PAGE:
DukeEngage Medellín
La Violencia is Not the Whole Story

Access to Information

"In the United States, information is accessible with the click of the mouse. College libraries offers a wealth of information, including subscriptions to thousands of academic journals, rows of books neatly organized by author and subject, and an array of multimedia materials. When in doubt, knowledgeable librarians are at your service, and if you can’t find what you need in one library, you are referred to another one. No subject of inquiry is too obscure. When I needed to find data on voting patterns of Parliament in the 1800s, I was able, within a few days, to find both primary and secondary resources in books and encyclopedias in the library at Duke and UCLA. Before I left for winter break to finish this final paper, I had scanned, copied, and printed several articles that I copied onto my flash drive and could read on the plane.

Thus, when I was faced with the task of finding information on the history of Comuna 13 and Aranjuez, two of some of the most well known and infamous neighborhoods in Medellin, I was surprised to find what appeared to me as a simple task in the United States, was actually one of the most frustrating and daunting assignments I had ever taken. Libraries here are high security, and I had to check in my things at each one, forcing me to lug around my laptop, charger, and reading glasses with me everywhere I went. In addition, I had to carry my camera to take pictures because in the Biblioteca Publico Piloto, there was no scanner available to scan in images that I had found. I also had to give them my identification number, which for all intensive purposes, is my birthday, and I had to report back this number to them when I left. I felt like I was an intruder in some kind of top secret government facility.

In the Biblioteca Publico Piloto, no videos were available, and the only newspaper articles that we found on Aranjuez and Comuna 13 at the earliest, dated back to only the early 1990s. In the Sala de Antiquoia, we found a huge thesis on Aranjuez, but we were not allowed to check it out or photocopy it. In the library at the University Nacional, the librarian presented us with a few books on the history of Medellin in general, with nothing specific to what we were looking for. The video archives were closed off to the general public because it was the summer and most of the audiovisual material that she could find us dealt solely with the violence of Medellin and were in VHS form.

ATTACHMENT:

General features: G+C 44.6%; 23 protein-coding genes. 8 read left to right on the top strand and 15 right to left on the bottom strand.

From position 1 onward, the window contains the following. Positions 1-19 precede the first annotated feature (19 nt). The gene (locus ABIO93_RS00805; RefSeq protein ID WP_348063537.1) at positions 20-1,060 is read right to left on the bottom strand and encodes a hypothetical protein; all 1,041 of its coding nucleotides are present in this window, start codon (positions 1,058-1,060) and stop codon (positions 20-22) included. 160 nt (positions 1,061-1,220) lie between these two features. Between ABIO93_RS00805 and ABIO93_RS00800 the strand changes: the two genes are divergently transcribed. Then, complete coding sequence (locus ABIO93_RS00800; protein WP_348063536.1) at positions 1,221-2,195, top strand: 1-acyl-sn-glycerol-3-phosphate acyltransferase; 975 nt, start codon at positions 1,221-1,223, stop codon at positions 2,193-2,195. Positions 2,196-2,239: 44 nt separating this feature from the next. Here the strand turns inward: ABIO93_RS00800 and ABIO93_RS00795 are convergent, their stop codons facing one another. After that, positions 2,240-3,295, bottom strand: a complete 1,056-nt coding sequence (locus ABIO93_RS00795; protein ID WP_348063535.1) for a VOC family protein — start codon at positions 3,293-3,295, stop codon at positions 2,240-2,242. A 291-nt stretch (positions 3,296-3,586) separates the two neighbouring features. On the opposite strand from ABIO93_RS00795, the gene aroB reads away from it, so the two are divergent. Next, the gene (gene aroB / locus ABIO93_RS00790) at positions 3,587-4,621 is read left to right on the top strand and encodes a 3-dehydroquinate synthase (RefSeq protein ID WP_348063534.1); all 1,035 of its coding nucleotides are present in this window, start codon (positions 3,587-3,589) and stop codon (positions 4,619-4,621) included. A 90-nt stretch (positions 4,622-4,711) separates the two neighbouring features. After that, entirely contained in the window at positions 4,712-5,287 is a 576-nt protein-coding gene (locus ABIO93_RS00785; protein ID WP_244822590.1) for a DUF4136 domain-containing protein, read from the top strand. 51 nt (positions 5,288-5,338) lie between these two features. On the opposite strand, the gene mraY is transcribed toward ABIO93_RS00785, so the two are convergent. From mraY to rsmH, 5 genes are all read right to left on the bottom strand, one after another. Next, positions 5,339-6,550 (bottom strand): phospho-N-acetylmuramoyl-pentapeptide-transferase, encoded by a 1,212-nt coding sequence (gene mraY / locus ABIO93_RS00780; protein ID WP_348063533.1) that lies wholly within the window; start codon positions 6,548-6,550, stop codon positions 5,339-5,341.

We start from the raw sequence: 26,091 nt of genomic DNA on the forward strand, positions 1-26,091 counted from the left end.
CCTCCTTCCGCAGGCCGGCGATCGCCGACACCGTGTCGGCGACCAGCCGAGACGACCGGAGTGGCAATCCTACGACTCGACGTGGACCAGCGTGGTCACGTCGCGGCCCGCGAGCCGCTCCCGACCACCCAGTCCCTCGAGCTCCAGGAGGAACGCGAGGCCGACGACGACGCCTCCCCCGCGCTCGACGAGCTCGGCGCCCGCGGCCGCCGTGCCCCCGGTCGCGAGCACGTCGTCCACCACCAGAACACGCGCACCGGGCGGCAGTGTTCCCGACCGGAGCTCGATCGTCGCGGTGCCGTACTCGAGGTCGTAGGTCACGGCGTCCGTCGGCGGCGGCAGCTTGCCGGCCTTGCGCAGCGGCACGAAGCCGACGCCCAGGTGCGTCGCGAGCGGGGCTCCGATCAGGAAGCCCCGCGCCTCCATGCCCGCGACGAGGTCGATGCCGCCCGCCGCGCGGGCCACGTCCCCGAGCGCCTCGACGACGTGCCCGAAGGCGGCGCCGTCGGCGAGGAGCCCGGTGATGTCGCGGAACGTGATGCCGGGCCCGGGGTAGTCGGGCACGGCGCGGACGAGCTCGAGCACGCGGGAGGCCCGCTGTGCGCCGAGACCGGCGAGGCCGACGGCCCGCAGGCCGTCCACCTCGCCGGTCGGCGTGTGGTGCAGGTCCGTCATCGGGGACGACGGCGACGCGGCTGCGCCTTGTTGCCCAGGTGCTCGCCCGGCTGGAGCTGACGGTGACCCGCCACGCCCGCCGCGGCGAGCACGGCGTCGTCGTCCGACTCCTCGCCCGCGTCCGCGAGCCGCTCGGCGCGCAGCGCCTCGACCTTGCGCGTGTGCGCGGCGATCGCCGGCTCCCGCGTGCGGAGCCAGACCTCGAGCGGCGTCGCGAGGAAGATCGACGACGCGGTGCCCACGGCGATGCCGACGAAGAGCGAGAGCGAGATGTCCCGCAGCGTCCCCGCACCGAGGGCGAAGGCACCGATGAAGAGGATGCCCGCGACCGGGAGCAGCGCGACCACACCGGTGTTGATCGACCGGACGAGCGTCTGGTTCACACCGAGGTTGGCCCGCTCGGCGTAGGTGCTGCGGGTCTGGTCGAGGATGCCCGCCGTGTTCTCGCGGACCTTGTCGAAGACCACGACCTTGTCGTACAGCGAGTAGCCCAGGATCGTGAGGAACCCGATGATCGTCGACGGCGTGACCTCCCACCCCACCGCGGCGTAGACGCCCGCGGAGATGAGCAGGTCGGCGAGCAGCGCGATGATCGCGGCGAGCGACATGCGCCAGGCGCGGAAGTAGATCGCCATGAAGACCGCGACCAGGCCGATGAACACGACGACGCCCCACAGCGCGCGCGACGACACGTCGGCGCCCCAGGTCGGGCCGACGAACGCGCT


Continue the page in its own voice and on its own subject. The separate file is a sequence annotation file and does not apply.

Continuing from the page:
In this arduous process of research, I realized how important this Historical Memory Project is and why we are doing it. At times, it may not be as tangible as some of the other DukeEngage Projects, especially because we may not see the results right away. However, making information about Medellin that is accessible, presentable, and unbiased in a medium that everyone can comprehend is something that few have done before. In this way, we are pioneer historians, paving the road for future documentarians. I hope that by telling this untold story of Medellin, I can add to the existing and scant archive of knowledge and make it easier for the next generation to find accurate information about this extraordinary city."

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Funded by generous grants from Duke University and donations from Bill and Melinda Gates Foundation, DukeEngage has made it possible for us, a group of six Duke students, to embark on a 7-week civic engagement project, The Historical Memory/Community Literacy Project, in Medellin, Colombia. Our team also includes 57 students from Emerson College in Boston who created a multi-media catalog & a short film "108 things you might not know about medellín".

In collaboration with our directors, Dr. Tamera Marko of Emerson College and Jota Samper of MIT, we are producing 7 short documentaries about various communities in Medellin. We want you know to know that in Medellin, a city in the process of peace, la violencia is not the whole story.

Emerson College Medellin
DukeEngage Colombia 08
Parques Bibliotecas
Universidad Nacional de Colombia
Carlos E. Restrepo
Pajarito Vivienda


Tamera Marko, Ph.D.

Jota Samper